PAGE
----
LAPORTE — Preliminary approval has been given to a proposed restructuring of the LaPorte County fairgrounds to get the property back on solid financial footing and do some major upgrading.
The LaPorte County commissioners also decided unanimously Wednesday to make sure all of the players involved understand the boundaries contained in the restructuring agreement before they take a final vote in April.
Under the agreement, a new not-for-profit corporation will assume control of the property from the fair board.
The fair board will continue running the fair and have first rights to the property in the weeks leading up to and after the fair.
The agreement also stipulates LaPorte County 4-H will be given top priority in scheduling future use of the facilities to avoid conflicts with the various activities 4-H hosts on the grounds throughout the year.
Fair board members and others involved with the fair, including volunteers at Pioneer Land, are worried the new governing body will interfere with their use of the property and how they operate the fair.
Over the next several weeks, the commissioners plan to get all of the stakeholders together and further go over the restructuring agreement so everyone involved fully understands it.
Another goal is to build trust.
Rich Mrozinski, president of the LaPorte County Board of Commissioners, said it’s vital to have clear parameters outlined in the restructuring and everyone involved working together because the fair is run by volunteers.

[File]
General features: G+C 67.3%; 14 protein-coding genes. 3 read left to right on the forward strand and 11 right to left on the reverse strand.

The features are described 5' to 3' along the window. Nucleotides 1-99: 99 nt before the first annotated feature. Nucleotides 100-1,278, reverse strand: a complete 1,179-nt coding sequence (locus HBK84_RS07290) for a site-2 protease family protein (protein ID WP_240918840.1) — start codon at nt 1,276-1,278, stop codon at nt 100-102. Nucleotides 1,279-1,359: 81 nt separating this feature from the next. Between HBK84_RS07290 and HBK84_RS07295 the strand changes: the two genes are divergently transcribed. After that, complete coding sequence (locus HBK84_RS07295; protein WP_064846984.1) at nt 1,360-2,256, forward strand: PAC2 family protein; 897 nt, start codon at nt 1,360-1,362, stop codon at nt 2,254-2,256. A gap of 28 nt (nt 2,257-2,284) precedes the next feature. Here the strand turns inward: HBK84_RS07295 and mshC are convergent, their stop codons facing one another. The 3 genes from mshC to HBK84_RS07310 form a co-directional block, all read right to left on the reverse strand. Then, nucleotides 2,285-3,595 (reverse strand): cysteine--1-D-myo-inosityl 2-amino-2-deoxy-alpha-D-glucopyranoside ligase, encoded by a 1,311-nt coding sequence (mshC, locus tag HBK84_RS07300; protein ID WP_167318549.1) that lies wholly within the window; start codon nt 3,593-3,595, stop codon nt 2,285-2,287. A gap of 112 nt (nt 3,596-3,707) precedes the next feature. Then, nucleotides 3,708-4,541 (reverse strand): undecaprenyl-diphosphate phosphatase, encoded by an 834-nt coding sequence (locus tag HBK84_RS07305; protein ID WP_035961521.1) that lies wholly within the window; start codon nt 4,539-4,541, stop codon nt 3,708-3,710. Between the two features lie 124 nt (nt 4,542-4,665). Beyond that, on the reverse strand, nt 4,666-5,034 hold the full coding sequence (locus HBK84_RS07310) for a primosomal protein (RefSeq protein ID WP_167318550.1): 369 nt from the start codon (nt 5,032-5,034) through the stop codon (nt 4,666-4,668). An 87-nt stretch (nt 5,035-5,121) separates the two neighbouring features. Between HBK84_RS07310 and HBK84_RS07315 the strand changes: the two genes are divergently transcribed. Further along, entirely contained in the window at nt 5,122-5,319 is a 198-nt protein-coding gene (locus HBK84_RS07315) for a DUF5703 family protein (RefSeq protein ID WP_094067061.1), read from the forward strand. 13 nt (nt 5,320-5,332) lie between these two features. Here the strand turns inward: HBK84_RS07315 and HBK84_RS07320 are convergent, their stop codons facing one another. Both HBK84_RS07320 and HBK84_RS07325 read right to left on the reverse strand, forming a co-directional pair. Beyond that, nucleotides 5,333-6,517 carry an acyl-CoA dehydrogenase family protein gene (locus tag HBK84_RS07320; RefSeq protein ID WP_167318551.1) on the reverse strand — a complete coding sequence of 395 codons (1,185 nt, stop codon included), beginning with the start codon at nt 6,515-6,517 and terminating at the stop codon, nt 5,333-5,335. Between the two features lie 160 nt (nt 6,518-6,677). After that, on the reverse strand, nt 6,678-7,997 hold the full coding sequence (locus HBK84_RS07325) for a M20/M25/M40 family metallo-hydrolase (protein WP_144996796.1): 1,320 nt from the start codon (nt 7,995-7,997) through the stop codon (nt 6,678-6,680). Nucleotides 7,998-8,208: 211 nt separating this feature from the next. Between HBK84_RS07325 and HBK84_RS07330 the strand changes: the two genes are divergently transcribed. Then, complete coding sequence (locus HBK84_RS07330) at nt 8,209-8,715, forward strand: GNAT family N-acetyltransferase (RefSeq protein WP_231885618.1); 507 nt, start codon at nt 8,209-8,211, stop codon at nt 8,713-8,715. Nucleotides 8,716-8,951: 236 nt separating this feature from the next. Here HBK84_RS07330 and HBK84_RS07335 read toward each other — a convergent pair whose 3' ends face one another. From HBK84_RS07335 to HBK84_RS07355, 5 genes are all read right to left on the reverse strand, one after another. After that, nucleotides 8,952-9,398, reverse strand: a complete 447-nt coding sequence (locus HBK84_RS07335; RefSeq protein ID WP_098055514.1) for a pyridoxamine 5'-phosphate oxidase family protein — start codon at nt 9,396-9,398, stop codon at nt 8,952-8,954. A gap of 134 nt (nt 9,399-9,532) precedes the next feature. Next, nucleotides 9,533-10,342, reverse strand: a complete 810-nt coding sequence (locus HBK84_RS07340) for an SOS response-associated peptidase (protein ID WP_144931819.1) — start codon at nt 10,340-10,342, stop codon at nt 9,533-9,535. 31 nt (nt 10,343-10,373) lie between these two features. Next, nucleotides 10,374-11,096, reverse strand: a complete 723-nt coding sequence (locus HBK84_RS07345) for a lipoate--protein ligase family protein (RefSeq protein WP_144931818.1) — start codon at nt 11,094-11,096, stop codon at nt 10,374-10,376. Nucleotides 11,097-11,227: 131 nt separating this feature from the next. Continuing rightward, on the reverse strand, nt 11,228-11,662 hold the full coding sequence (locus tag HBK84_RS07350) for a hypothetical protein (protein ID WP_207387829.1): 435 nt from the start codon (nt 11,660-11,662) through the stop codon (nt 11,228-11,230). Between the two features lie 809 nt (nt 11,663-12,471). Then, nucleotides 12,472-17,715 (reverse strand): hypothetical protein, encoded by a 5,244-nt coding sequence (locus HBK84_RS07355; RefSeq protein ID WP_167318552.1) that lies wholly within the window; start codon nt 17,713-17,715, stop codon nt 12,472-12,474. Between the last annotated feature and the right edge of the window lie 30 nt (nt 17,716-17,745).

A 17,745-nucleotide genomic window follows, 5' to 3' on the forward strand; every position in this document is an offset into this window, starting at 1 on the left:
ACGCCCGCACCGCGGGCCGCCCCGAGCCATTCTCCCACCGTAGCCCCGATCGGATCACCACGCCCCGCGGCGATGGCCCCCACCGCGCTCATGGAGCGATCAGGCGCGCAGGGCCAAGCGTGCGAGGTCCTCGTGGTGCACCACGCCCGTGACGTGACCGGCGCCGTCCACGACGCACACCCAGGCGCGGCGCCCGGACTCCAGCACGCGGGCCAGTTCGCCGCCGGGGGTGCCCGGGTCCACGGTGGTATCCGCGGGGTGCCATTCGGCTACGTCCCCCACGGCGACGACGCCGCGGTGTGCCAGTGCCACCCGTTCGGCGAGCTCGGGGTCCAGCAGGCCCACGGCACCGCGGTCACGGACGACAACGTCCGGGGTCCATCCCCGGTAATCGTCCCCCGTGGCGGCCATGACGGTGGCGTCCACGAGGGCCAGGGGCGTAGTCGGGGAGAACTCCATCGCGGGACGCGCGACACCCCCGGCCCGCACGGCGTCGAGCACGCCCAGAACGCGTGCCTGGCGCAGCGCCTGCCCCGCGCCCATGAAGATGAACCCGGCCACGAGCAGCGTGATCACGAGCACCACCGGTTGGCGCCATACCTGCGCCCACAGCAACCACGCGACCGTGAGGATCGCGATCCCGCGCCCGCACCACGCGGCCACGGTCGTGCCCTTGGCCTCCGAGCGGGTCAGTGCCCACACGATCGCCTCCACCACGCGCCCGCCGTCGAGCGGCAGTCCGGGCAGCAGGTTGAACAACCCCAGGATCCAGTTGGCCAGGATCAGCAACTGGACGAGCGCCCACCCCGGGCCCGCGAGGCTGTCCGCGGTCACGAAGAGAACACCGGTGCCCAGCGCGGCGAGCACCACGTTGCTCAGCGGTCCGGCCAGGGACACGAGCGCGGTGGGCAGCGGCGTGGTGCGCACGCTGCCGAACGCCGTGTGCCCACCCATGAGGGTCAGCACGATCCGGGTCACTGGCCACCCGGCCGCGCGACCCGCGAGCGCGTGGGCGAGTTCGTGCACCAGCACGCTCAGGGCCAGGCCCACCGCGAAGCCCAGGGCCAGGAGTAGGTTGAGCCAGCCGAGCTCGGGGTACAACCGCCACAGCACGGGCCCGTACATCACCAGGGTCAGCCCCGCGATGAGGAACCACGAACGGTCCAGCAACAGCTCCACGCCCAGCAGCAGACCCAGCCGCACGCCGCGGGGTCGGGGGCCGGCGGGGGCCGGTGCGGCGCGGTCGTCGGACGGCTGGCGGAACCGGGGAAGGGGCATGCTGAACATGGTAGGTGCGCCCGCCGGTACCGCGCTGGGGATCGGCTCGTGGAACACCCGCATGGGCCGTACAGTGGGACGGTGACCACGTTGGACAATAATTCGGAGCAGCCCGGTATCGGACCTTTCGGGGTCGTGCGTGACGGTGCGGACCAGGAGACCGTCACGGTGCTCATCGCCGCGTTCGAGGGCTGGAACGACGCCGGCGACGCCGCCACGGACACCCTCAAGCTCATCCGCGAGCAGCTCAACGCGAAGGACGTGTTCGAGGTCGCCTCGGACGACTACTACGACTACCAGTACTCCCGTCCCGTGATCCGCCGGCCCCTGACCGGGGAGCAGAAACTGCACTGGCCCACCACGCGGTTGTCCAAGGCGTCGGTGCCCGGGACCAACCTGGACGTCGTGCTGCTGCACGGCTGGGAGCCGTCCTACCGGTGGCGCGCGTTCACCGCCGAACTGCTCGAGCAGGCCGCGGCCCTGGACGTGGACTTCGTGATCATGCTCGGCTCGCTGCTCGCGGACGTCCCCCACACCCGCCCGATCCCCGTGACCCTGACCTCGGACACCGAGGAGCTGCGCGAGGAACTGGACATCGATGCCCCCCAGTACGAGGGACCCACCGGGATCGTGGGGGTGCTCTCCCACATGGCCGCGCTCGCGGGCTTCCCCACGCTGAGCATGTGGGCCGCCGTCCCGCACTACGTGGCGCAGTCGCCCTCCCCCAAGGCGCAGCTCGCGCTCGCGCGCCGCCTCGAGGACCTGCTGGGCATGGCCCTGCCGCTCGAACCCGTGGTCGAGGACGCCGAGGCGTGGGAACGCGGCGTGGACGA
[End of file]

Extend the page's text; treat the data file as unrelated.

He said some volunteers could step away if they feel their toes are being stepped on and leave the fair too shorthanded.
"We don’t want anybody interfering with the other entity especially the fair board. There’s a lot of good people out there doing a lot of work that we never see or hear about, and we don’t want to interfere with that. We don’t want to derail them," Mrozinski said.
The restructuring was laid out in the fall as a condition for a $250,000 loan the county issued to the fair board in 2011 being forgiven.
The loan was used to extend sewer lines to the fairgrounds, but the fair board wasn’t able to keep up with the payments.
LaPorte County Commissioner Vidya Kora said the main purpose of the restructuring is to ensure the fair continues to be strong and a source of enjoyment for everyone involved.
Scheduling more events also benefits the local economy.
"I think it’s a win, win for everybody," Kora said.
The not-for-profit group will consist of 11 people from the community, including elected officials, along with current and former members of the fair board.
The plan is to hire a full-time manager to bring in more concerts and other major events year-round to generate revenue for needs like electrical and building upgrades on the property.
The commissioners will decide the fate of the restructuring because the fairgrounds are owned by the county, said LaPorte County attorney Doug Biege.